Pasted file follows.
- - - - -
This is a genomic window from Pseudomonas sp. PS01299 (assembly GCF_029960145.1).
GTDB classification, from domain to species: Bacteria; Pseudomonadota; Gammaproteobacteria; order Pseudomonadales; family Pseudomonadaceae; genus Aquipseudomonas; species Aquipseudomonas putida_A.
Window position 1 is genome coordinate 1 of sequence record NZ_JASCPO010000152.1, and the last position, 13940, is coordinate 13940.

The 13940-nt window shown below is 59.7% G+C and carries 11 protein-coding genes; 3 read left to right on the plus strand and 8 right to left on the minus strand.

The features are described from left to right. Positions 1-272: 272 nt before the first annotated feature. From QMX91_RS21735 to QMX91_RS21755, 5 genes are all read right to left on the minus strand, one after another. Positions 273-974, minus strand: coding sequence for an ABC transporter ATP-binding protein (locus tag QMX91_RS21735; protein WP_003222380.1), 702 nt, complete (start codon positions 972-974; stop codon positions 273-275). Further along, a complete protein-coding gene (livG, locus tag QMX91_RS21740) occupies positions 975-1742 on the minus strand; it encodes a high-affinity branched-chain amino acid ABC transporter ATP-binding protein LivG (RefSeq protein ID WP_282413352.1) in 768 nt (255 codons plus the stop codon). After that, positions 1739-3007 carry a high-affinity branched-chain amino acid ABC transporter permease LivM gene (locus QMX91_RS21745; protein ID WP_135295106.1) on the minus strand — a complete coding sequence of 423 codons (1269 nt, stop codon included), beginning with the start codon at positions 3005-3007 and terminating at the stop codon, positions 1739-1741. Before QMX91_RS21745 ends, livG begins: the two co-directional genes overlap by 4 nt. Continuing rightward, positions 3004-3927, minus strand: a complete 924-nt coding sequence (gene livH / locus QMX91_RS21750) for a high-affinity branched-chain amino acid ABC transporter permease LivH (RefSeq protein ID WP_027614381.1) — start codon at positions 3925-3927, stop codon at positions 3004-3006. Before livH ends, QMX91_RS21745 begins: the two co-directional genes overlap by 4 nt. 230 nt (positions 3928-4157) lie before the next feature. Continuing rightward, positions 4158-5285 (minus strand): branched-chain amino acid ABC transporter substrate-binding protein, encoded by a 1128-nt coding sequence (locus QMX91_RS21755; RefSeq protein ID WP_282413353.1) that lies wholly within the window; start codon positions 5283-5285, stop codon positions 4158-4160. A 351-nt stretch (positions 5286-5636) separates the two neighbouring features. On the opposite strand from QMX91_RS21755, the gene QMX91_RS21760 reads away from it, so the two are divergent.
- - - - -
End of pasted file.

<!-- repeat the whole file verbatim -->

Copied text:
This is a genomic window from Pseudomonas sp. PS01299 (assembly GCF_029960145.1).
GTDB classification, from domain to species: Bacteria; Pseudomonadota; Gammaproteobacteria; order Pseudomonadales; family Pseudomonadaceae; genus Aquipseudomonas; species Aquipseudomonas putida_A.
Window position 1 is genome coordinate 1 of sequence record NZ_JASCPO010000152.1, and the last position, 13940, is coordinate 13940.

The 13940-nt window shown below is 59.7% G+C and carries 11 protein-coding genes; 3 read left to right on the plus strand and 8 right to left on the minus strand.

The features are described from left to right. Positions 1-272: 272 nt before the first annotated feature. From QMX91_RS21735 to QMX91_RS21755, 5 genes are all read right to left on the minus strand, one after another. Positions 273-974, minus strand: coding sequence for an ABC transporter ATP-binding protein (locus tag QMX91_RS21735; protein WP_003222380.1), 702 nt, complete (start codon positions 972-974; stop codon positions 273-275). Further along, a complete protein-coding gene (livG, locus tag QMX91_RS21740) occupies positions 975-1742 on the minus strand; it encodes a high-affinity branched-chain amino acid ABC transporter ATP-binding protein LivG (RefSeq protein ID WP_282413352.1) in 768 nt (255 codons plus the stop codon). After that, positions 1739-3007 carry a high-affinity branched-chain amino acid ABC transporter permease LivM gene (locus QMX91_RS21745; protein ID WP_135295106.1) on the minus strand — a complete coding sequence of 423 codons (1269 nt, stop codon included), beginning with the start codon at positions 3005-3007 and terminating at the stop codon, positions 1739-1741. Before QMX91_RS21745 ends, livG begins: the two co-directional genes overlap by 4 nt. Continuing rightward, positions 3004-3927, minus strand: a complete 924-nt coding sequence (gene livH / locus QMX91_RS21750) for a high-affinity branched-chain amino acid ABC transporter permease LivH (RefSeq protein ID WP_027614381.1) — start codon at positions 3925-3927, stop codon at positions 3004-3006. Before livH ends, QMX91_RS21745 begins: the two co-directional genes overlap by 4 nt. 230 nt (positions 3928-4157) lie before the next feature. Continuing rightward, positions 4158-5285 (minus strand): branched-chain amino acid ABC transporter substrate-binding protein, encoded by a 1128-nt coding sequence (locus QMX91_RS21755; RefSeq protein ID WP_282413353.1) that lies wholly within the window; start codon positions 5283-5285, stop codon positions 4158-4160. A 351-nt stretch (positions 5286-5636) separates the two neighbouring features. On the opposite strand from QMX91_RS21755, the gene QMX91_RS21760 reads away from it, so the two are divergent.